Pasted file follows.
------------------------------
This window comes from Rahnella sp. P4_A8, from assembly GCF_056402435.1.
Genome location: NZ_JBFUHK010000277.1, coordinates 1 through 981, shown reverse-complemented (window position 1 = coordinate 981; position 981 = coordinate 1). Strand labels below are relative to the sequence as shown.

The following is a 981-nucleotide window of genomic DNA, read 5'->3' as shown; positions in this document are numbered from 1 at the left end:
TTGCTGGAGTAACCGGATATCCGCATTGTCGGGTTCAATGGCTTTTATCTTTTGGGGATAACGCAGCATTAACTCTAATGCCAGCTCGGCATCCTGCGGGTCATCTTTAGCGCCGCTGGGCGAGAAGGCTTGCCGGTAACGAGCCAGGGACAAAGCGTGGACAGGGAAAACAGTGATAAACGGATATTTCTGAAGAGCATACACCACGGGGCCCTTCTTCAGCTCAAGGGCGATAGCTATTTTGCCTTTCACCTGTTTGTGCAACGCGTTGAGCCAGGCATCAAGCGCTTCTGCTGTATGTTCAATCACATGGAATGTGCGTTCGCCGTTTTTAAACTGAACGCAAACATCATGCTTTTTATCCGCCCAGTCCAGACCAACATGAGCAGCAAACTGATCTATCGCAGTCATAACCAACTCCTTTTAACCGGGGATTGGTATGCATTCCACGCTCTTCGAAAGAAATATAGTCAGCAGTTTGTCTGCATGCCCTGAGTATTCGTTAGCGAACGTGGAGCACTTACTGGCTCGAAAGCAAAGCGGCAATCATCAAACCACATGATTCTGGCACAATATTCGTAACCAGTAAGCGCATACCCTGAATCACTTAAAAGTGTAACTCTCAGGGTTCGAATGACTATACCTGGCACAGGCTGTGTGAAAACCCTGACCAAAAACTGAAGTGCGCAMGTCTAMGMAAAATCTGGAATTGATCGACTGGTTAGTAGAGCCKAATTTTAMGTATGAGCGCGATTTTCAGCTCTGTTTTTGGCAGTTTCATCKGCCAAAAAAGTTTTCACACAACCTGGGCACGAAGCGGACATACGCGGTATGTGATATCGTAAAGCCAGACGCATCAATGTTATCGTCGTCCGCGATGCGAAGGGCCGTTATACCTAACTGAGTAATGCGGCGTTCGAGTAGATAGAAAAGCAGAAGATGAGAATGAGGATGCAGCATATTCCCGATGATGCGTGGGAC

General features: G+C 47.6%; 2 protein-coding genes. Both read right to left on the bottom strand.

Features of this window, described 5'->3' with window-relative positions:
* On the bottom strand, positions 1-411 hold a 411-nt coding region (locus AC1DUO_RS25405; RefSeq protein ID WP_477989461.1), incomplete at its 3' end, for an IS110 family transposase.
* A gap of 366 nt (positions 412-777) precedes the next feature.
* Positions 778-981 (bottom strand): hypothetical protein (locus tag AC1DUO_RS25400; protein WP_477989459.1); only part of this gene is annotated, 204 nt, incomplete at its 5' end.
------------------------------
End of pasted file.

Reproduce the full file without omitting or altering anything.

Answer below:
This window comes from Rahnella sp. P4_A8, from assembly GCF_056402435.1.
Genome location: NZ_JBFUHK010000277.1, coordinates 1 through 981, shown reverse-complemented (window position 1 = coordinate 981; position 981 = coordinate 1). Strand labels below are relative to the sequence as shown.

The following is a 981-nucleotide window of genomic DNA, read 5'->3' as shown; positions in this document are numbered from 1 at the left end:
TTGCTGGAGTAACCGGATATCCGCATTGTCGGGTTCAATGGCTTTTATCTTTTGGGGATAACGCAGCATTAACTCTAATGCCAGCTCGGCATCCTGCGGGTCATCTTTAGCGCCGCTGGGCGAGAAGGCTTGCCGGTAACGAGCCAGGGACAAAGCGTGGACAGGGAAAACAGTGATAAACGGATATTTCTGAAGAGCATACACCACGGGGCCCTTCTTCAGCTCAAGGGCGATAGCTATTTTGCCTTTCACCTGTTTGTGCAACGCGTTGAGCCAGGCATCAAGCGCTTCTGCTGTATGTTCAATCACATGGAATGTGCGTTCGCCGTTTTTAAACTGAACGCAAACATCATGCTTTTTATCCGCCCAGTCCAGACCAACATGAGCAGCAAACTGATCTATCGCAGTCATAACCAACTCCTTTTAACCGGGGATTGGTATGCATTCCACGCTCTTCGAAAGAAATATAGTCAGCAGTTTGTCTGCATGCCCTGAGTATTCGTTAGCGAACGTGGAGCACTTACTGGCTCGAAAGCAAAGCGGCAATCATCAAACCACATGATTCTGGCACAATATTCGTAACCAGTAAGCGCATACCCTGAATCACTTAAAAGTGTAACTCTCAGGGTTCGAATGACTATACCTGGCACAGGCTGTGTGAAAACCCTGACCAAAAACTGAAGTGCGCAMGTCTAMGMAAAATCTGGAATTGATCGACTGGTTAGTAGAGCCKAATTTTAMGTATGAGCGCGATTTTCAGCTCTGTTTTTGGCAGTTTCATCKGCCAAAAAAGTTTTCACACAACCTGGGCACGAAGCGGACATACGCGGTATGTGATATCGTAAAGCCAGACGCATCAATGTTATCGTCGTCCGCGATGCGAAGGGCCGTTATACCTAACTGAGTAATGCGGCGTTCGAGTAGATAGAAAAGCAGAAGATGAGAATGAGGATGCAGCATATTCCCGATGATGCGTGGGAC

General features: G+C 47.6%; 2 protein-coding genes. Both read right to left on the bottom strand.

Features of this window, described 5'->3' with window-relative positions:
* On the bottom strand, positions 1-411 hold a 411-nt coding region (locus AC1DUO_RS25405; RefSeq protein ID WP_477989461.1), incomplete at its 3' end, for an IS110 family transposase.
* A gap of 366 nt (positions 412-777) precedes the next feature.
* Positions 778-981 (bottom strand): hypothetical protein (locus tag AC1DUO_RS25400; protein WP_477989459.1); only part of this gene is annotated, 204 nt, incomplete at its 5' end.